Sailing on Rush Nov 2006 - Feb 2007

My experiences on Eclipse a year ago didn't dampen my enthusiasm for small(er) cruising catamarans. If anything the reverse, as Eclipse ultimately proved far more seaworthy than even I expected.


Rush in NW Spain

So, after a summer spent sailing in Canada, I joined Alan Morris in November to crew his 10m catamaran Rush from Lanzerote to Panama, a trip that would become my 5th Atlantic crossing. We had a bumpy six day sail to the Cape Verdes, where we spent five days - long enough. It hasn't rained there for three years, and it showed!


Approaching the Cape Verdes at dusk

Worse, we had to run the gauntlet of street sellers and, especially, the "Boat Boys" who blackmailed every cruiser into paying 4US to "watch" the dinghies every time they went ashore.


Anchored in Cape Verdes

With just two crew we kept loose watches during the day, and at night alternated between 2000-2400 and 0400-0800 watches and the 2400-0400 watch; thus every other day we got 8 hours (admittedly broken) sleep.It was another bumpy sail to Charlotteville, Tobago one of the least developed of the Caribbean islands. We arrived 13 days later, just in time for Christmas.


Chartletteville Tobago Christmas Day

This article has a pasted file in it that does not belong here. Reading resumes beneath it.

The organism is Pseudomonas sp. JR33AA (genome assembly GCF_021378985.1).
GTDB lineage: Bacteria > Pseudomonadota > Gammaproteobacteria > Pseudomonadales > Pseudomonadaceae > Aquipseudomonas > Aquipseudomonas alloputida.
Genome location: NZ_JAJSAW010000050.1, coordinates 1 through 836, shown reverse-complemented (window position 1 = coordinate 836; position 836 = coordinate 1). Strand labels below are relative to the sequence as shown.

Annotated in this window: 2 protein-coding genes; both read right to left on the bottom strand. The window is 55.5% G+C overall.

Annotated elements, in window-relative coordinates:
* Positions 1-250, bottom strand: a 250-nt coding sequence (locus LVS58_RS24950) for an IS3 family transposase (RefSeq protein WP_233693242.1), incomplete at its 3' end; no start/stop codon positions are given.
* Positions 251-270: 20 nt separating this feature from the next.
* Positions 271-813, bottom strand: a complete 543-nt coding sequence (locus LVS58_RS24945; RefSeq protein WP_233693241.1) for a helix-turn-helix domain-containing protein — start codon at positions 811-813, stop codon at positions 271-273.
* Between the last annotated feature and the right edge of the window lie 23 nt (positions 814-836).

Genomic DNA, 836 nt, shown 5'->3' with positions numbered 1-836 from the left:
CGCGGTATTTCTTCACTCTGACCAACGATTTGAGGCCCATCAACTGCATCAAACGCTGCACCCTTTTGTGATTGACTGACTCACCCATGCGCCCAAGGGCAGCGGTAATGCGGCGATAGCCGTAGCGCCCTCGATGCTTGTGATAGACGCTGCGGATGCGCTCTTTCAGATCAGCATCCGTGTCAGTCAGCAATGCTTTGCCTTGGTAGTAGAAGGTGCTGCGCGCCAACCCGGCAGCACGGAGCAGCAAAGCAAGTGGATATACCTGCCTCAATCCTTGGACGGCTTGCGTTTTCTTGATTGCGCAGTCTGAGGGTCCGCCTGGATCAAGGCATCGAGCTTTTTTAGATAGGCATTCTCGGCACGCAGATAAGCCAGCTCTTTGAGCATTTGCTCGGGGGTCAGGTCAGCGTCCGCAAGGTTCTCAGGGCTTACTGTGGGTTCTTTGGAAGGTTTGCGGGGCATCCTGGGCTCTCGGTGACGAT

Looking back I realized I have spent the last 6 Christmas' on board catamarans; in the UK, Barbados, Bahamas, Panama, Costa Rica and now Tobago. A short sail took us to Grenada for New Year, where we anchored in exactly the same spot as Eclipse had four years earlier.


Me steering Rush

Times have changed in the West Indies. It's certainly no longer an exotic or mysterious destination, indeed in many ways it could be considered part of the USA or Europe.

We still had a long sail ahead, so left after a few days, heading west. We knew of Venezuela's violent reputation in advance, so decided to cruise the, supposedly safer, outer islands rather than go anywhere near the mainland. All to no avail, for in Margarita we were robbed at knife point in a crowded street in broad daylight. So my advice is to avoid Venezuela until the security situation improves. It is the only place I've cruised where we always locked the companionway door at night and turned on our burglar alarm, even though we always chose crowded anchorages.


Isla Tortuga, Venzuela

The only good thing about Venezuela was the incredibly low cost of fuel, cheaper even than drinking water! But that wasn't a great advantage to us as we've only used 10L of fuel since leaving Lanzerote.

I wrote this part of the report in Curacao, and sent it to family and friends using on-board wifi internet. Who'd have thought it, even 5 years ago; broadband internet on board when at anchor - whatever next?


Spanish Waters, Curacao

When the wind drops we will sail onto Cartagena, Colombia, which, surprisingly, is safe and one of the best preserved Spanish colonial cities. From there it is only a short sail to the San Blas, which are without doubt the best part of the Caribbean. But that's for the next Latest News.

I always count the boats in each anchorage. In the Canaries, Cape Verdes, Tobago, Grenada and Venezuela about 15% of cruising boats were multihulls. That's quite an increase on even 5 years ago, when I was last here.

Since many of the cruising monohulls are quite elderly it implies that maybe 30% of all new cruising boats are now catamarans.